WTO members apply fewer trade restrictions despite volatile economy

WTO members apply fewer trade restrictions despite volatile economy


World Trade Organization (WTO) members introduced fewer trade-restrictive measures from mid-October 2016 to mid-October 2017 compared to the previous year, according to the organization’s annual overview report on trade-related developments released recently.

WTO members continued to implement more trade-facilitating than trade-restrictive measures, a trend observed over the past four years. The estimated trade coverage of the import-facilitating measures recorded in the review period was more than double the import-restricting measures. In addition, the import-facilitating measures implemented during the review period in the context of the expanded Information Technology Agreement (ITA) amounted to around US$385 billion.

The report said 108 new trade-restrictive measures were put in place, including new or increased tariffs, customs regulations, quantitative restrictions, and local content measures. This equates to an average of nine measures per month compared to 15 in the previous period (mid-October 2015 to mid-October 2016).

WTO members also implemented 128 measures aimed at facilitating trade, including eliminated or reduced tariffs and simplified customs procedures. At almost 11 trade-facilitating measures per month, this remains significantly lower than the monthly average of 18 recorded in the previous annual overview report. Notably, the estimated trade coverage of import-facilitating measures ($169 billion) is more than twice that of import-restrictive measures ($79 billion).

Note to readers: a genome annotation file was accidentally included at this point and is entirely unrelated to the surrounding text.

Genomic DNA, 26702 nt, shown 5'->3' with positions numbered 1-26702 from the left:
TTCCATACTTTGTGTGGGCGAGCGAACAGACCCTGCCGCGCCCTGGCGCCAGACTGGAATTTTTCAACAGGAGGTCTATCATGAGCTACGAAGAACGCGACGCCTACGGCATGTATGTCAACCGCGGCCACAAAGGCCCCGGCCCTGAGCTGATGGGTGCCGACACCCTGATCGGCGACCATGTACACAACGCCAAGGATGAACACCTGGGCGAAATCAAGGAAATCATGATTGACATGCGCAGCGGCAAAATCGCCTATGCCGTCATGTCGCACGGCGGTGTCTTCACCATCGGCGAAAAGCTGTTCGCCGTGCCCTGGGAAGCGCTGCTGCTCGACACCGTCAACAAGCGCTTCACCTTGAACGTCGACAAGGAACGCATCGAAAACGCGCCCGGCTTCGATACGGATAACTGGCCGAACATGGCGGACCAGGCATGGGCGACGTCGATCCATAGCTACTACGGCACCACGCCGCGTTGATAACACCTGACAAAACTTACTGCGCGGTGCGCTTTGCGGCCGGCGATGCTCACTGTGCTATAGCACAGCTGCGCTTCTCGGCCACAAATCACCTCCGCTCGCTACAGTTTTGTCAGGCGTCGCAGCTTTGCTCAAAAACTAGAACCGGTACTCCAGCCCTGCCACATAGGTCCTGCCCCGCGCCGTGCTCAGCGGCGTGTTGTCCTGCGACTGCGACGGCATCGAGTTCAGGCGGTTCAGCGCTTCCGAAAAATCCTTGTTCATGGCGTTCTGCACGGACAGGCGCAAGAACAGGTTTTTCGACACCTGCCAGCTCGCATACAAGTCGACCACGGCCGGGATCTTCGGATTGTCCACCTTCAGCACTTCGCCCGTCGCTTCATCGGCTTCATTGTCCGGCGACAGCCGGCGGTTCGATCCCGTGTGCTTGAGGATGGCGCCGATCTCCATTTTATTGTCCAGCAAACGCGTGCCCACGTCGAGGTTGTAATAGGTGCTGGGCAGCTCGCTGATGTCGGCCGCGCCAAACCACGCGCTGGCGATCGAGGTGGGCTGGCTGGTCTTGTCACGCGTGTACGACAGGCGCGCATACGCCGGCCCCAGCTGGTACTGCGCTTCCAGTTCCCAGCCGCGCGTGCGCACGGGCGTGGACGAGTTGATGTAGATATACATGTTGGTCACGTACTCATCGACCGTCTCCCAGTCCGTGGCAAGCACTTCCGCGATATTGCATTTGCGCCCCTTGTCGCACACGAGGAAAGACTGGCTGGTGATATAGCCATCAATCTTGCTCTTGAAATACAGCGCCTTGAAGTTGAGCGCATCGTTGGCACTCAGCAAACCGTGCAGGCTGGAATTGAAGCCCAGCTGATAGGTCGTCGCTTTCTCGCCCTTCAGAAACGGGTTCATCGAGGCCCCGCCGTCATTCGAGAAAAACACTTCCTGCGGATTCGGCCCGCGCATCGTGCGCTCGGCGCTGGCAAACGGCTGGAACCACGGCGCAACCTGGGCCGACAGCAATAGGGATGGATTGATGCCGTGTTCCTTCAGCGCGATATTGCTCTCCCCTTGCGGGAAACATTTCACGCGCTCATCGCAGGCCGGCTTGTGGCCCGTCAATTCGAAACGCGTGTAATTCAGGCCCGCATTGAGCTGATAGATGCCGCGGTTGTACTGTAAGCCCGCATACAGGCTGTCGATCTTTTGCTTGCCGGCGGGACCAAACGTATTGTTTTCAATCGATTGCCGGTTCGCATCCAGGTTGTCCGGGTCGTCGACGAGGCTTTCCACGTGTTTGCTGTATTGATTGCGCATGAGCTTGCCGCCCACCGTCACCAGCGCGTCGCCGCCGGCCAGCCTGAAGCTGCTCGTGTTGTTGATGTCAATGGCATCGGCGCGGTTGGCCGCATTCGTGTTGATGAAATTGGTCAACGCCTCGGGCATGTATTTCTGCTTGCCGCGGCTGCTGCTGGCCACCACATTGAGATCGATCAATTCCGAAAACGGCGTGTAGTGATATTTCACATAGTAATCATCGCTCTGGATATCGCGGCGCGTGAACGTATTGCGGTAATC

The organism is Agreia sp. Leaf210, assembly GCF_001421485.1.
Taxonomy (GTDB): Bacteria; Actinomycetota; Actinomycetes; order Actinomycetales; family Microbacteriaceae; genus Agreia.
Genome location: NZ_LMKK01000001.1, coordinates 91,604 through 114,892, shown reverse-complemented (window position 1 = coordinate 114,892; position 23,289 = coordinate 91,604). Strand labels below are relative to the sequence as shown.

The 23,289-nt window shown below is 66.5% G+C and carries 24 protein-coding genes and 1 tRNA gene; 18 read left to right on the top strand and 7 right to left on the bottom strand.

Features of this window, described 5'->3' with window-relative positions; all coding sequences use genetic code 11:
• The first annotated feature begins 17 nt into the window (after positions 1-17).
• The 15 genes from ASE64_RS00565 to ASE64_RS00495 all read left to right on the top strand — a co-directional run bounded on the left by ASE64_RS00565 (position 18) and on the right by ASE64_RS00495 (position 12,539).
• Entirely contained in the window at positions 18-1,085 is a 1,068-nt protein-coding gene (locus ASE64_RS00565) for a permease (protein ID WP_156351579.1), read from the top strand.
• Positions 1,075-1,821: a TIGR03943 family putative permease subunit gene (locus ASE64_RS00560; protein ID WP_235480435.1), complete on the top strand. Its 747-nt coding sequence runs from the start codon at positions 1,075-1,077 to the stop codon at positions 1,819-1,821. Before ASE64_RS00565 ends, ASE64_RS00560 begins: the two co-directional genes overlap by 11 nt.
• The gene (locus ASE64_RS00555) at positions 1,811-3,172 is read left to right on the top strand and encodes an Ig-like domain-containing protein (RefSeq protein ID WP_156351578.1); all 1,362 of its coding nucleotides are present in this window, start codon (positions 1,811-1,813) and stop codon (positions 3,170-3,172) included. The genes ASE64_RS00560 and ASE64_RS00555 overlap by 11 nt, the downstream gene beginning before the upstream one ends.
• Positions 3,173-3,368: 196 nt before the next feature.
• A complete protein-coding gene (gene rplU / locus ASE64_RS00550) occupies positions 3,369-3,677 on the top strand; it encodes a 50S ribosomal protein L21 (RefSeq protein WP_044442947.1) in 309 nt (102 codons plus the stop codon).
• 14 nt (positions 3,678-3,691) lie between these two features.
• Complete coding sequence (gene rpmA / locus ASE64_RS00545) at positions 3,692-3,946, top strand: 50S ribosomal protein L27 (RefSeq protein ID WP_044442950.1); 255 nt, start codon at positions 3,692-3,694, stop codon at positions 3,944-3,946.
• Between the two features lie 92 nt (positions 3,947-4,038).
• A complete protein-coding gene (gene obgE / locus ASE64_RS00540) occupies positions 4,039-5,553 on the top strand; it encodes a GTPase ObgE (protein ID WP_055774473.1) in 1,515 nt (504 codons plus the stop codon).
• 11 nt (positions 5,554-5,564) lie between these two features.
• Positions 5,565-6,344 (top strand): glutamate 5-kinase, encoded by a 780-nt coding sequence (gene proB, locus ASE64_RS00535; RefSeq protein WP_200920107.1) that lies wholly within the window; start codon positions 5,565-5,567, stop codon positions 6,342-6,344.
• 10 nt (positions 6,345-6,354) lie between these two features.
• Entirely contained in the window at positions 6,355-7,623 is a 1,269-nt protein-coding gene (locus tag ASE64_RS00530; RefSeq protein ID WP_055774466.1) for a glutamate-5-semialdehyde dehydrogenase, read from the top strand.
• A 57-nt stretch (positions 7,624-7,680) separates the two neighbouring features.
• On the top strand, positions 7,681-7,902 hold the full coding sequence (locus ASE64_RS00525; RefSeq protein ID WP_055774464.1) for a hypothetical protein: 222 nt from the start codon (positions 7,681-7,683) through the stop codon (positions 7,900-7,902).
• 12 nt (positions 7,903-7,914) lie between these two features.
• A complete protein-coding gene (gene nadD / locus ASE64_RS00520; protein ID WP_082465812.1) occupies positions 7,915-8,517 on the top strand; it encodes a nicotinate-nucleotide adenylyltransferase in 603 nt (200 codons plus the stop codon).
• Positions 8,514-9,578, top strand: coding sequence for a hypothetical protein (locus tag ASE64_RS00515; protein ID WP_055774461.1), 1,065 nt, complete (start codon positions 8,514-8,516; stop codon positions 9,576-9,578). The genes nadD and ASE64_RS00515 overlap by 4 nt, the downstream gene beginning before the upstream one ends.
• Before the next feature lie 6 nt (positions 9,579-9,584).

There was also a slight deceleration both in initiations of trade remedy investigations and in terminations of trade remedy measures compared to the previous annual overview and to the whole of 2016. The trade coverage of trade remedy initiations and terminations recorded in the report is estimated at $76 billion and $12 billion, respectively.

“The economic context for this year’s report is interesting, to say the least. International trade flows have rebounded strongly during the last 12 months after a sharp slowdown in 2016. In September we upgraded our forecast for trade growth in 2017. This was due to a sharp acceleration in global trade growth in the first half of the year. The original forecast was 2.4 per cent, and we are now forecasting growth of 3.6 per cent. This improved outlook is very welcome, but substantial risks that threaten the world economy remain in place and could easily undermine any trade recovery,” WTO director-general Roberto Azevêdo said.

Looking ahead, he said members need to keep up the hard work to help facilitate trade, including avoiding measures which can hamper and restrict trade flows.

“Transparency and predictability in trade policy remains vital for all actors in the global economy. Collectively, WTO members must show leadership in reiterating their commitment to open and mutually beneficial trade as a key driver of economic growth and a major engine for prosperity,” the report said.


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